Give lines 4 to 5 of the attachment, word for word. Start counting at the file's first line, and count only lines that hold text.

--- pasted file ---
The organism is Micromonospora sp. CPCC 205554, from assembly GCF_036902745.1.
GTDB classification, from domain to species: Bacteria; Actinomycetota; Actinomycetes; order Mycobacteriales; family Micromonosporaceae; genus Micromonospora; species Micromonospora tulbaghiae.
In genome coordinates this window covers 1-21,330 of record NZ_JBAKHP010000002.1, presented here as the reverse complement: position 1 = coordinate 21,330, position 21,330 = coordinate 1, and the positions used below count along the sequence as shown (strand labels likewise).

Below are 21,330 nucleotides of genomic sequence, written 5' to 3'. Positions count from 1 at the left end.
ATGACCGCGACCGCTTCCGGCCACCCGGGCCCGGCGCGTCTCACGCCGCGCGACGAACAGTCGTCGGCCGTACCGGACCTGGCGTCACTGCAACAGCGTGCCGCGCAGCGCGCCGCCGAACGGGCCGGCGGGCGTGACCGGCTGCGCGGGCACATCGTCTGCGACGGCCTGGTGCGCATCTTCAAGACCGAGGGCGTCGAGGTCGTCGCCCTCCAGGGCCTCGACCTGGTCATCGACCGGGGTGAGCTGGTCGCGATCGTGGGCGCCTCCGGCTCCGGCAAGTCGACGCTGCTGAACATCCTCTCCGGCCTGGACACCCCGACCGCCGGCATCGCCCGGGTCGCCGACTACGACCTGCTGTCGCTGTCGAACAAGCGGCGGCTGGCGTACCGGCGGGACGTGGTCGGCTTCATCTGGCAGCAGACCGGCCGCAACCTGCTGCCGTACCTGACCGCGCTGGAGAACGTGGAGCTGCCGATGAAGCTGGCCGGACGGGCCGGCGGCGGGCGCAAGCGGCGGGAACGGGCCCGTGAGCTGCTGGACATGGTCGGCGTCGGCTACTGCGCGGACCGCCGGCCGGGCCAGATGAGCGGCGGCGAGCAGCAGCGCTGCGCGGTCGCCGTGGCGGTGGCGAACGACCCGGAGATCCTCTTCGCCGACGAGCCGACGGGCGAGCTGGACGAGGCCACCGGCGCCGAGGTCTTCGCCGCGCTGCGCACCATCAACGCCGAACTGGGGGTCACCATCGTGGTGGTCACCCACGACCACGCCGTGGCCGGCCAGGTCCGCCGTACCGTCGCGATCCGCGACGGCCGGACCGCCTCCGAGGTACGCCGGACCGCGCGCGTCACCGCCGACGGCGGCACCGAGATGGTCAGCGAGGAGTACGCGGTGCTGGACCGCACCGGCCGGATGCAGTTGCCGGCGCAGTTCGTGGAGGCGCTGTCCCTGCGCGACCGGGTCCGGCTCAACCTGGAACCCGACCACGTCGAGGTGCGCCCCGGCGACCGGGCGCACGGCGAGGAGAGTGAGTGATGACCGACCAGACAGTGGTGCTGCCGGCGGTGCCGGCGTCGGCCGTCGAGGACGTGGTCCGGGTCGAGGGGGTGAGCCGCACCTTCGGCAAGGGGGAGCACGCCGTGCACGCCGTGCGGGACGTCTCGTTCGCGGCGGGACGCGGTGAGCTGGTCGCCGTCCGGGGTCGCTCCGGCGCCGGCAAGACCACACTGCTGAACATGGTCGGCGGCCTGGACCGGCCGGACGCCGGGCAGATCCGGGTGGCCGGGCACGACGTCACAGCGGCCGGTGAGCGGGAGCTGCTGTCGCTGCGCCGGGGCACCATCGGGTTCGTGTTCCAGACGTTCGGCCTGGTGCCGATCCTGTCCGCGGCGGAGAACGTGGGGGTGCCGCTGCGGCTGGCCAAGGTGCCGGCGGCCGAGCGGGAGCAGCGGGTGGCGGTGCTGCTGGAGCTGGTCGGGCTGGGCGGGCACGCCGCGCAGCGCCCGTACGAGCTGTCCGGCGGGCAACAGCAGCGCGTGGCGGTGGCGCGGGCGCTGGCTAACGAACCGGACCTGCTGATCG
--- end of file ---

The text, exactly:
Below are 21,330 nucleotides of genomic sequence, written 5' to 3'. Positions count from 1 at the left end.
ATGACCGCGACCGCTTCCGGCCACCCGGGCCCGGCGCGTCTCACGCCGCGCGACGAACAGTCGTCGGCCGTACCGGACCTGGCGTCACTGCAACAGCGTGCCGCGCAGCGCGCCGCCGAACGGGCCGGCGGGCGTGACCGGCTGCGCGGGCACATCGTCTGCGACGGCCTGGTGCGCATCTTCAAGACCGAGGGCGTCGAGGTCGTCGCCCTCCAGGGCCTCGACCTGGTCATCGACCGGGGTGAGCTGGTCGCGATCGTGGGCGCCTCCGGCTCCGGCAAGTCGACGCTGCTGAACATCCTCTCCGGCCTGGACACCCCGACCGCCGGCATCGCCCGGGTCGCCGACTACGACCTGCTGTCGCTGTCGAACAAGCGGCGGCTGGCGTACCGGCGGGACGTGGTCGGCTTCATCTGGCAGCAGACCGGCCGCAACCTGCTGCCGTACCTGACCGCGCTGGAGAACGTGGAGCTGCCGATGAAGCTGGCCGGACGGGCCGGCGGCGGGCGCAAGCGGCGGGAACGGGCCCGTGAGCTGCTGGACATGGTCGGCGTCGGCTACTGCGCGGACCGCCGGCCGGGCCAGATGAGCGGCGGCGAGCAGCAGCGCTGCGCGGTCGCCGTGGCGGTGGCGAACGACCCGGAGATCCTCTTCGCCGACGAGCCGACGGGCGAGCTGGACGAGGCCACCGGCGCCGAGGTCTTCGCCGCGCTGCGCACCATCAACGCCGAACTGGGGGTCACCATCGTGGTGGTCACCCACGACCACGCCGTGGCCGGCCAGGTCCGCCGTACCGTCGCGATCCGCGACGGCCGGACCGCCTCCGAGGTACGCCGGACCGCGCGCGTCACCGCCGACGGCGGCACCGAGATGGTCAGCGAGGAGTACGCGGTGCTGGACCGCACCGGCCGGATGCAGTTGCCGGCGCAGTTCGTGGAGGCGCTGTCCCTGCGCGACCGGGTCCGGCTCAACCTGGAACCCGACCACGTCGAGGTGCGCCCCGGCGACCGGGCGCACGGCGAGGAGAGTGAGTGATGACCGACCAGACAGTGGTGCTGCCGGCGGTGCCGGCGTCGGCCGTCGAGGACGTGGTCCGGGTCGAGGGGGTGAGCCGCACCTTCGGCAAGGGGGAGCACGCCGTGCACGCCGTGCGGGACGTCTCGTTCGCGGCGGGACGCGGTGAGCTGGTCGCCGTCCGGGGTCGCTCCGGCGCCGGCAAGACCACACTGCTGAACATGGTCGGCGGCCTGGACCGGCCGGACGCCGGGCAGATCCGGGTGGCCGGGCACGACGTCACAGCGGCCGGTGAGCGGGAGCTGCTGTCGCTGCGCCGGGGCACCATCGGGTTCGTGTTCCAGACGTTCGGCCTGGTGCCGATCCTGTCCGCGGCGGAGAACGTGGGGGTGCCGCTGCGGCTGGCCAAGGTGCCGGCGGCCGAGCGGGAGCAGCGGGTGGCGGTGCTGCTGGAGCTGGTCGGGCTGGGCGGGCACGCCGCGCAGCGCCCGTACGAGCTGTCCGGCGGGCAACAGCAGCGCGTGGCGGTGGCGCGGGCGCTGGCTAACGAACCGGACCTGCTGATCG